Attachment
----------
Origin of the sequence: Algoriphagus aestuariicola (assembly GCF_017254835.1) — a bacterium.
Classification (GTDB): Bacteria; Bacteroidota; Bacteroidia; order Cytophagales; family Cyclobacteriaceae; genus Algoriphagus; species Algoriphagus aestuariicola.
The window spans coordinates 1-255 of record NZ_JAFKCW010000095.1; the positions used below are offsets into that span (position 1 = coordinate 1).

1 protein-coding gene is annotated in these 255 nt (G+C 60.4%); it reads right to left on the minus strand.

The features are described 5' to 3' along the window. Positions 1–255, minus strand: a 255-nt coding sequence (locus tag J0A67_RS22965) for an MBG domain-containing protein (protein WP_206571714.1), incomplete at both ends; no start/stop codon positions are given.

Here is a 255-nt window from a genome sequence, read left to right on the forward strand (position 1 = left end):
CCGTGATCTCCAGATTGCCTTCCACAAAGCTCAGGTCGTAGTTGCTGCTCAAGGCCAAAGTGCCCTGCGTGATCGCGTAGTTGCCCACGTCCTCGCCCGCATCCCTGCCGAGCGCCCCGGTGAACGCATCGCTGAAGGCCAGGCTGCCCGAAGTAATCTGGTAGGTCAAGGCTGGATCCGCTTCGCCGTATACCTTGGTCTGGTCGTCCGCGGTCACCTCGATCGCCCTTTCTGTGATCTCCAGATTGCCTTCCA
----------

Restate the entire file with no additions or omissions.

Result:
Origin of the sequence: Algoriphagus aestuariicola (assembly GCF_017254835.1) — a bacterium.
Classification (GTDB): Bacteria; Bacteroidota; Bacteroidia; order Cytophagales; family Cyclobacteriaceae; genus Algoriphagus; species Algoriphagus aestuariicola.
The window spans coordinates 1-255 of record NZ_JAFKCW010000095.1; the positions used below are offsets into that span (position 1 = coordinate 1).

1 protein-coding gene is annotated in these 255 nt (G+C 60.4%); it reads right to left on the minus strand.

The features are described 5' to 3' along the window. Positions 1–255, minus strand: a 255-nt coding sequence (locus tag J0A67_RS22965) for an MBG domain-containing protein (protein WP_206571714.1), incomplete at both ends; no start/stop codon positions are given.

Here is a 255-nt window from a genome sequence, read left to right on the forward strand (position 1 = left end):
CCGTGATCTCCAGATTGCCTTCCACAAAGCTCAGGTCGTAGTTGCTGCTCAAGGCCAAAGTGCCCTGCGTGATCGCGTAGTTGCCCACGTCCTCGCCCGCATCCCTGCCGAGCGCCCCGGTGAACGCATCGCTGAAGGCCAGGCTGCCCGAAGTAATCTGGTAGGTCAAGGCTGGATCCGCTTCGCCGTATACCTTGGTCTGGTCGTCCGCGGTCACCTCGATCGCCCTTTCTGTGATCTCCAGATTGCCTTCCA